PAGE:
Matheson presents “The Sound of the Sea: Seashells and the Fate of the Oceans”

Press release from the Matheson History Museum

The Matheson History Museum welcomes back journalist and author Cynthia Barnett on Sunday, December 5, to discuss her newest book The Sound of the Sea: Seashells and the Fate of the Oceans. A book signing will follow her presentation. Proceeds from the sale of books and seashell cards will benefit Gainesville’s Environmental Ambassadors program.

Sunday, December 5, 2021
4pm – Free In-Person and Virtual Program

For the safety of staff and attendees, capacity will be limited to 75 people and masks are required. Admission is free but registration is required: https://www.eventbrite.com/e/the-sound-of-the-sea-tickets-199228175837. A virtual option via Zoom is available for those who cannot attend in person: https://us06web.zoom.us/webinar/register/WN_8d9t1OYfQxuOWWzK8QQkFw

The human fascination with seashells is primal. Archeological evidence suggests that Neanderthals collected cockle shells on the coast of what is modern Spain, perhaps giving preference to those they found beautiful. Native Floridians built “great cities of shell” on the southern coasts, later carted off for road fill. In the 1950s, the nation burned with shell-collecting fever only a Florida vacation could cure.

In a special program for Gainesville, award-winning environmental author Cynthia Barnett will introduce the long, rich, and surprisingly profound relationship between humans and seashells. Traveling from Florida to the Bahamas to the Maldives, West Africa, and beyond, Barnett explores the ancient history of shells as global currency, their use as religious and luxury objects, and the remarkable marine mollusks that make them. For eons, shells and their makers have reflected humanity’s shifting attitudes toward and precarious place in the natural world.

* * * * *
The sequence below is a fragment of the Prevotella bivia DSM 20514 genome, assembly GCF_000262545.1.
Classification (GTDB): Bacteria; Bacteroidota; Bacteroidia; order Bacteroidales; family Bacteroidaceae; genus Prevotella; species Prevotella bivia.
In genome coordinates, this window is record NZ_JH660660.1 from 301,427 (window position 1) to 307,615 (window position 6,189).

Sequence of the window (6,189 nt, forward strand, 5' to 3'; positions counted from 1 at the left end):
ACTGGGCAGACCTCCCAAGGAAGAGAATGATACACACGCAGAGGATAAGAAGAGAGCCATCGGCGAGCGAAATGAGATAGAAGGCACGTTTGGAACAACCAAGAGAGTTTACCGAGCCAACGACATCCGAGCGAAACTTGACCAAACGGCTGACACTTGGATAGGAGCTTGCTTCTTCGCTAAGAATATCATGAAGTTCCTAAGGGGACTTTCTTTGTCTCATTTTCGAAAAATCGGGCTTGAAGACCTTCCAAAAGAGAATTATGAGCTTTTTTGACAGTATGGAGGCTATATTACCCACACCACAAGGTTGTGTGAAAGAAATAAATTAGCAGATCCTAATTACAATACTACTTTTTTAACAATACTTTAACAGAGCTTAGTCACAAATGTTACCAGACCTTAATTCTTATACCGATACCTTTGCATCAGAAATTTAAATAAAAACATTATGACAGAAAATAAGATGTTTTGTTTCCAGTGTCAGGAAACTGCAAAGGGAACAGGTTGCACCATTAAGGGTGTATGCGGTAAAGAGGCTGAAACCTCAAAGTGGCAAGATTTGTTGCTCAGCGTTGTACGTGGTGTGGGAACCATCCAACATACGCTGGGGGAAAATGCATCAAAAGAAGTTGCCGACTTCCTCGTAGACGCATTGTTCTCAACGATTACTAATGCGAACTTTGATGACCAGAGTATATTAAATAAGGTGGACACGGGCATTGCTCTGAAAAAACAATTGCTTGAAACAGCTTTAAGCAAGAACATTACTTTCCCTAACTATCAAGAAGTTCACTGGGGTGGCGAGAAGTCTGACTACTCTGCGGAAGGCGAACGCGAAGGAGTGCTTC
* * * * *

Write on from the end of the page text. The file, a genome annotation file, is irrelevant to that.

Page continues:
While shells reveal how humans have altered the climate and the sea—down to its very chemistry—they are also sentinels of hope for alternative energy and other solutions that lie beneath the waves. With her engaging account of an aspect of nature and culture long hidden in plain sight, Barnett illuminates the beauty and wonder of seashells as well as the human ingenuity and scientific solutions they represent for our warming world.

Cynthia Barnett

Cynthia Barnett is an award-winning environmental journalist who has reported on water and climate worldwide. Her writing has appeared in National Geographic, the Atlantic, the New York Times, the Los Angeles Times, the Wall Street Journal and many other publications. She is the author of four books including Rain: A Natural and Cultural History, which was longlisted for the National Book Award and her latest, The Sound of the Sea: Seashells and the Fate of the Oceans. Ms. Barnett also serves as Environmental Journalist in Residence at the University of Florida’s College of Journalism and Communications. She lives with her family in Gainesville.

This program is sponsored in part by Visit Gainesville/Alachua County, FL and by the Department of State, Division of Cultural Affairs, the Florida Council of the Arts and Culture, and the State of Florida.